The Scottish National Party (SNP) launched their election manifesto on Monday April 20th. Key proposals include the reintroduction of the 50p top rate of tax; a tax on bankers' bonuses; a bank levy; a mansion tax; a crackdown on tax avoidance and the abolition of non-dom status.
These are the party's pledges by area of tax:
Employment & Income tax
The SNP will vote for the reintroduction of the 50 pence top tax rate for those earning more than £150,000. They would also call on the UK government to move forward cautiously with plans to increase the higher rate threshold to £50,000, ensuring first that tax revenues are sufficiently buoyant.
The party supports increases in the personal tax allowance but will also back an increase in the Work Allowance of 20 per cent.
The SNP are also in favour of a banker’s bonus tax.
Families, Tax Credits & Pensions
The SNP will seek to reverse the married couple’s tax allowance. The party will oppose plans for further cuts in Child Benefit and Tax Credits.
They will support lower energy bills for consumers by pushing for the Energy Company Obligation to be funded through general taxation and not as a levy on energy bills.
For low-income households, the SNP backs an increase of at least the cost of living in welfare benefits, such as child benefit, universal credit and disability benefits, and also in tax credits.
The party will seek a review of the pension tax relief available to the wealthiest. They will support a single-tier pension of £160 per week and vote to continue the triple lock, guaranteeing that pensions will always rise by inflation, earnings or 2.5 per cent - whichever is the highest.
Finally, they will retain the winter fuel allowance.
The SNP support the creation of a Creative Content Fund for the games industry to encourage the formation of new studios, and they also back the retention of the Video Games tax relief.
The party will back industry calls for an increase in the SEIS investment limit and changes to the Shortage Occupation List to recognise specific skills needs in the sector.
The SNP support proposals for a specific tax on properties valued at over £2 million.
Levies & Duties
The SNP support a levy on tobacco firms and an increase to the bank levy.
Avoidance & Evasion
The SNP will back measures to tackle tax avoidance, including early legislation to address tax dodging and an increase in staff resources at HMRC.
The party willl put forward measures to strengthen anti-avoidance law across the UK to ensure it is as strong as new Scottish legislation.
They will also support a review of controlled foreign companies exemptions and favour a rolling review of tax reliefs as part of an ongoing programme of simplification of the tax system.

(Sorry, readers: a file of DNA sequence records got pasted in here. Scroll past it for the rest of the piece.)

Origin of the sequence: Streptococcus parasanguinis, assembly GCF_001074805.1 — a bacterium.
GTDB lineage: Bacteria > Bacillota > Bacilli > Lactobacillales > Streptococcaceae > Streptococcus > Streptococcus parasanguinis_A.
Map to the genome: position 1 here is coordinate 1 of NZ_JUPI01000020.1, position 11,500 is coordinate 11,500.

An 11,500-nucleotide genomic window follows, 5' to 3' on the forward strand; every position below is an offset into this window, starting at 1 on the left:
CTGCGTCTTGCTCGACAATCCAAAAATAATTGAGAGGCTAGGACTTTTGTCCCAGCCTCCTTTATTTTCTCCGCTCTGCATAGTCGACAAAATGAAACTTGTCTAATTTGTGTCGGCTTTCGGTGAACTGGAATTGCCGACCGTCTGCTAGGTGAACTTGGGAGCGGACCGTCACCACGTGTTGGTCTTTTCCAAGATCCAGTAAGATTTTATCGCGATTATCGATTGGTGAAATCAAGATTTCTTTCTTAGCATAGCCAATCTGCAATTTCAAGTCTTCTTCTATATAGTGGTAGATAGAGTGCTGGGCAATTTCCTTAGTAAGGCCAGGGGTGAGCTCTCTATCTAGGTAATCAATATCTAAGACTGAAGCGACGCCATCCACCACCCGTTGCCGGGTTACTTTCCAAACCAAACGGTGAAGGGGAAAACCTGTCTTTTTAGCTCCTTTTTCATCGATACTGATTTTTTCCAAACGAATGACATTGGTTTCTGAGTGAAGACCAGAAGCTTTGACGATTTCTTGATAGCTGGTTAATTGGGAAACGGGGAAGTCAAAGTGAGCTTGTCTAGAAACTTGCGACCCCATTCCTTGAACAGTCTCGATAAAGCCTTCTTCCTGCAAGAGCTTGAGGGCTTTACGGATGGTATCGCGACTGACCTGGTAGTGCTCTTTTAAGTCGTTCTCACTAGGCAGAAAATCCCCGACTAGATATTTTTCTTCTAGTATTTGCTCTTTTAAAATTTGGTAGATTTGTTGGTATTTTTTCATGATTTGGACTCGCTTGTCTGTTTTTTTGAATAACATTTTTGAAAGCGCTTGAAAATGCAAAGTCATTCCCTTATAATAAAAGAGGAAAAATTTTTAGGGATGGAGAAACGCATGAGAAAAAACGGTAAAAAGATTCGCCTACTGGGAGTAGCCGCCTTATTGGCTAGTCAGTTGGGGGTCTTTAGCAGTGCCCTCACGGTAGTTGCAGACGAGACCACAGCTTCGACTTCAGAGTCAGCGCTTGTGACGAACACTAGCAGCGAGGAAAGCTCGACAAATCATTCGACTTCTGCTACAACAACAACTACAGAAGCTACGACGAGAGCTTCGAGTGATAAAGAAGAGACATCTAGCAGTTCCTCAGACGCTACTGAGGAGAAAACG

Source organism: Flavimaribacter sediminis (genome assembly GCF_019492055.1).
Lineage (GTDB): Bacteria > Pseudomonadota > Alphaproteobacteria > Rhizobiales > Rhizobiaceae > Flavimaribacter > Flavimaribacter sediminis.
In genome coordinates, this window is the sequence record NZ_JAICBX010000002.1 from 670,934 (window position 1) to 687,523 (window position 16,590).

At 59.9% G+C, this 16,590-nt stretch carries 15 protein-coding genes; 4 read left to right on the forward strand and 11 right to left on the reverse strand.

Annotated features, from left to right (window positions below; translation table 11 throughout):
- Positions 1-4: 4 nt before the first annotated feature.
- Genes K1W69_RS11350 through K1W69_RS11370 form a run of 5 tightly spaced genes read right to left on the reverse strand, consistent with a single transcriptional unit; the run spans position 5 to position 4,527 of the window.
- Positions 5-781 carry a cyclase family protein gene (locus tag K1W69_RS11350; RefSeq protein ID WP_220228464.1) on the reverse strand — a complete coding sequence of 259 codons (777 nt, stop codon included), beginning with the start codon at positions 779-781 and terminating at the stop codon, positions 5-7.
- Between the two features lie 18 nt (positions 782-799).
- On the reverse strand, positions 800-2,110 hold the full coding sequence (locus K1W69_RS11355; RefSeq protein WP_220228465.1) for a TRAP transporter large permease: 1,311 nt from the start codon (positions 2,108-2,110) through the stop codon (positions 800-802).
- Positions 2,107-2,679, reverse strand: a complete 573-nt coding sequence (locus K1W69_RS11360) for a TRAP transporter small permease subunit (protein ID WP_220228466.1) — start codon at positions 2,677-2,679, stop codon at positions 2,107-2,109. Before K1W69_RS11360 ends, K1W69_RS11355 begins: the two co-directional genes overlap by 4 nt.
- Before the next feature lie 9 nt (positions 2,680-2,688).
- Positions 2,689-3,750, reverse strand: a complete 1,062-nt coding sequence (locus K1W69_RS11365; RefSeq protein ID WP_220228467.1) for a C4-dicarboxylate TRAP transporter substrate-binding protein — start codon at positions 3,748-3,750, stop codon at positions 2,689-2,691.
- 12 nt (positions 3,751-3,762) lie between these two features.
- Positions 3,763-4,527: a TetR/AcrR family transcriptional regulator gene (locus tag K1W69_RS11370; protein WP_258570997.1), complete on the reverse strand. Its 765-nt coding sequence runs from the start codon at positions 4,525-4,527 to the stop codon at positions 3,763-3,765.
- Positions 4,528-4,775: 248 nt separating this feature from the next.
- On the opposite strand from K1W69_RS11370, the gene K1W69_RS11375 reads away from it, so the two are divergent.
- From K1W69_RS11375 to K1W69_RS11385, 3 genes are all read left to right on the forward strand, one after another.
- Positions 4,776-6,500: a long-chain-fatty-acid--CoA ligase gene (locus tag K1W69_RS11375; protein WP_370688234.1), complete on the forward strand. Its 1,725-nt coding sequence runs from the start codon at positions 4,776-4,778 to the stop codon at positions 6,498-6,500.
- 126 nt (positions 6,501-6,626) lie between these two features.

The party support calls for a global fair tax summit to agree international measures to tackle tax abuses and is also calling for the abolition of the 'non-dom' status.
The SNP will demand that VAT on sanitary products is removed.
The SNP is seeking to deliver the most competitive business tax environment anywhere in the UK through their business rates policies, and the package of business rates reliefs worth an estimated £618 million in 2015-16.
The party remains committed to a Treasury review of alcohol taxation to better reflect alcohol content, while securing health benefits through minimum pricing.
The SNP have stated that the Smith Commission proposals were, in many respects, a missed opportunity.
The party is seeking greater ability to generate economic growth, deliver more employment opportunities and support family incomes with the devolution of additional taxes.
The party has stated that it would use targeted changes in business tax allowances to encourage higher levels of investment in capital or Research & Development, and encourage the growth of SMEs.
In the meantime, the SNP will prioritise devolution of powers over employment policy, including the minimum wage, welfare, business taxes, national insurance and equality policy.
For further information see
SNP Mnifesto 2015
Analysis of other party manifestos will follow.
The CIOT is of course strictly politically neutral and nothing in these posts should beinterpreted as endorsement for or opposition to any of the policies mentioned.
CIOT External Relations Officer
Friday 01 May 2015